Tuesday, December 17, 2013

Rumi's "wedding night"

It is December 17, the date Rumi lovers call his wedding night, for it is when he went to join the Beloved, the day he died in Konya, forever ending the agony of separateness:

A craftsman pulled a reed from the reedbed,
cut holes in it, and called it a human being.

Since then, it has been wailing
a tender agony of parting,
never mentioning the skill
that gave it life as a flute.

The earth is frozen around me, feeling as if Life has gone. But Rumi's call is always to that inner heat that brings spring to the spirit.

Outside, the freezing desert night.
This other night inside grows warm, kindling.
Let the landscape be covered with thorny crust.
We have a soft garden in here.
The continents blasted,
cities and little towns, everything
become a scorched, blackened ball.

The news we hear is full of grief for that future,
but the real news inside here
is there's no news at all.

* * *
This is the day and the year of the rose.
The whole garden is opening with laughter.  
Iris whispering to cypress.
The rose is the joy of meeting someone. 
The rose is a world imagination cannot imagine.
A messenger from the orchard where the soul lives.  
A small seed that points to a great rose tree.
Hold its hand and walk like a child.  
A rose is what grows from the work the prophets do.
Full moon, new moon. 
Accept the invitation spring extends,
four birds flying toward a master.  
A rose is all these,
and the silence that closes and sits in the shade, a bud. 

And lest we forget, the cycle goes back the other way, too. The full moon becomes less. The flower opens so far that it falls, petal by petal, becoming the ground. If there's one thing Rumi's taught me, it is that when one thing comes, its seeming opposite is also right there coming behind. The wise man followed by the fool, crying followed by laughter. There is an ocean, and all of experience is in it, all different ways of knowing God. We're in a river flowing toward it.

My worst habit is I get so tired of winter
I become a torture to those I'm with.

If you are not here, nothing grows.
I lack clarity. My words
tangle and knot up.

How to cure bad water? Send it back to the river.
How to cure bad habits? Send me back to you.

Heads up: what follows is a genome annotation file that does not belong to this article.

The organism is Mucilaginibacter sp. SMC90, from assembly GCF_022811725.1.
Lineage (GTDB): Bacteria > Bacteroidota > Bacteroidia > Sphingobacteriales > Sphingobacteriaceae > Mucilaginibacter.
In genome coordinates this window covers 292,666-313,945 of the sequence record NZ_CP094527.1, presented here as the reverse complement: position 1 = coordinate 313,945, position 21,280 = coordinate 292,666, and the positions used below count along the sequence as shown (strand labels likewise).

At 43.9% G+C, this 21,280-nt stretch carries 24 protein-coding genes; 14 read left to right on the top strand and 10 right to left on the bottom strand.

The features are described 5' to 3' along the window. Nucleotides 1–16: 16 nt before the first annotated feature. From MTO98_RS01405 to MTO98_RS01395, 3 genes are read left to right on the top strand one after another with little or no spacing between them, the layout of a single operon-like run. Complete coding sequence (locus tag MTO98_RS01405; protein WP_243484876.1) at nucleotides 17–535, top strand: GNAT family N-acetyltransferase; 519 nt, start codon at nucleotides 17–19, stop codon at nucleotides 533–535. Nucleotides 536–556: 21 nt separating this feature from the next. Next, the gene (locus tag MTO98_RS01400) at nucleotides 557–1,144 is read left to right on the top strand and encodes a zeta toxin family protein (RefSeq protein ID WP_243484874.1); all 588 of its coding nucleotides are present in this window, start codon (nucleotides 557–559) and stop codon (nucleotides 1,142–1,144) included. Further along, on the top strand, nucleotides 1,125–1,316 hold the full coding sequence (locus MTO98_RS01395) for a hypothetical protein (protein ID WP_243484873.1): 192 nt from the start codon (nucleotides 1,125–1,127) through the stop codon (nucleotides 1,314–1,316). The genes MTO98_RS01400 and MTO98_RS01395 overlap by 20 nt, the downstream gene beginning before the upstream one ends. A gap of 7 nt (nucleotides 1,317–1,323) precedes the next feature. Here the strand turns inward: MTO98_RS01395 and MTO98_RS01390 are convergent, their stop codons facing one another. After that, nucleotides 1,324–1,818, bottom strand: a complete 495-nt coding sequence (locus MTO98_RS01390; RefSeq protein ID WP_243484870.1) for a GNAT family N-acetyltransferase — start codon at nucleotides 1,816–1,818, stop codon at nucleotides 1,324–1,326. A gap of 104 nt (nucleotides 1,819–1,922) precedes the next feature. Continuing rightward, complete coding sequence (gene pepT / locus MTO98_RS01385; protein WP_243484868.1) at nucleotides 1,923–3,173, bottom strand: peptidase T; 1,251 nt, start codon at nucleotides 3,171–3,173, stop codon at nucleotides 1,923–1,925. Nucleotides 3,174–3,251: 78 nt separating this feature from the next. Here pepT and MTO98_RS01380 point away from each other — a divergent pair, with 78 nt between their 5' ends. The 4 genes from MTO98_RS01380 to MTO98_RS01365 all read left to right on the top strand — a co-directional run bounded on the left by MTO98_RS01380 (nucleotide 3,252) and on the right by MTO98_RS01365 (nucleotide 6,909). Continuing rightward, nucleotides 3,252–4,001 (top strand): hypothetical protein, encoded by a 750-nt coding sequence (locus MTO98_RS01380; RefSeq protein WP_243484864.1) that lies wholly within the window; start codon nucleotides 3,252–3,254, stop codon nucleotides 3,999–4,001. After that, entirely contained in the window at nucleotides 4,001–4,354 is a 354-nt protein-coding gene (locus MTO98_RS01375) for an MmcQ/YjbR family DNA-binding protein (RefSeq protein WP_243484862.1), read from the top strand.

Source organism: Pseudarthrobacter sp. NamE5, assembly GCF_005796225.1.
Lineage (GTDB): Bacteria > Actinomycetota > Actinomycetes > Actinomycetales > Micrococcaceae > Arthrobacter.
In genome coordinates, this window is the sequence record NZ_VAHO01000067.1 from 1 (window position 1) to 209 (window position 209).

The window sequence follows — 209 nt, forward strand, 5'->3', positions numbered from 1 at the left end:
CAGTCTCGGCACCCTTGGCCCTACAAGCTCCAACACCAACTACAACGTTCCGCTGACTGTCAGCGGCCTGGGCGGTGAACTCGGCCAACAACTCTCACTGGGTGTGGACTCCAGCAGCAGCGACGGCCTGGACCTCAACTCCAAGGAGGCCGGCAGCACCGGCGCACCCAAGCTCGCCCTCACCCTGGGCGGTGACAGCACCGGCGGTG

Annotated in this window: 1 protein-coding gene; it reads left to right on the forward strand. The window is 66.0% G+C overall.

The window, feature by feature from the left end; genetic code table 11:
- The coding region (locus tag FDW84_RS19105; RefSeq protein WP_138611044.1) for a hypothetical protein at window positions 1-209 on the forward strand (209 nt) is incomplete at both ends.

When water gets caught in habitual whirlpools,
dig a way out through the bottom
to the ocean. There is a secret medicine
given only to those who hurt so hard
they can't hope.

The hopers would feel slighted if they knew.

Look as long as you can at the friend you love,
no matter whether that friend is moving away from you
or coming back toward you.

Another year closes, just one of our inept categories, like insufficient words to express the mystery we follow. Truly, every next moment begins a new year. Go back to the river. Start flowing again.

Maybe this is one reason I love winter: It feels like a clean page.

— all Rumi translated by Coleman Barks

Wednesday, December 11, 2013

English advising office

Outside, below my sixth
floor window, campus sits
in a snow globe, just shaken.

Black figures walk
precariously, cars and buses
creep along lines of a mini-world.

But I am the one inside,
helping students plan next semester,
to peer into worlds of Whitman,

Thoreau, Wilde, past the glass
of their own bubble,
which I discern from my side

of the desk—tapping, turning
it ‘round and ‘round,
seeing what parts are movable

and which are fixed, and in my own
pleasure, seeing ahead in that crystal
that if they are lucky, when they step

from sphere to sphere, each writer
will shake loose what happily
obscures our all-too-clear vision

Monday, December 2, 2013

A walk at the beginning of winter

I leave the house, pass
the dried hydrangea and
the sunflower, black, lying on its side,
pokeberry stems crumpling
to the ground, branches and trees
snapped in the storm,
their raw points
straddling a new age.

Walking through leaves
my eye falls on a few—
silvery Russian olive,
spread loosely like a pattern
on a hall runner, gingerbread
oak and fans of poplar,
caught and hunched
at the wall of meadow grass—

and, quickly forgotten,
soon buried under falling snow,
they are as all the days
of all the years fallen since
I lay alone in childhood, the first   
to bed, lamplight from the street
twisting shapes and the day’s
play into amplified terrors:

Will I die in fire?
Will a tornado tear the house
      up by the roots?
Will cold fingers touch and clutch
     my arm?

In the dark we played combat
around the Methodist church,
where Nazis hid in brick
and shrub. And now
in the black woods
behind our field at night
they are almost visible,
running to me.

In daylight I round
the meadow path
at the foot of those trees
where lies a soldier
in army green. He looks
like last year’s fallen tree,
sweatered in moss. I step
over him. I step over him

as winter steps over autumn,
without compunction,
as God steps over the earth
in the wind, not pausing
as he snaps us free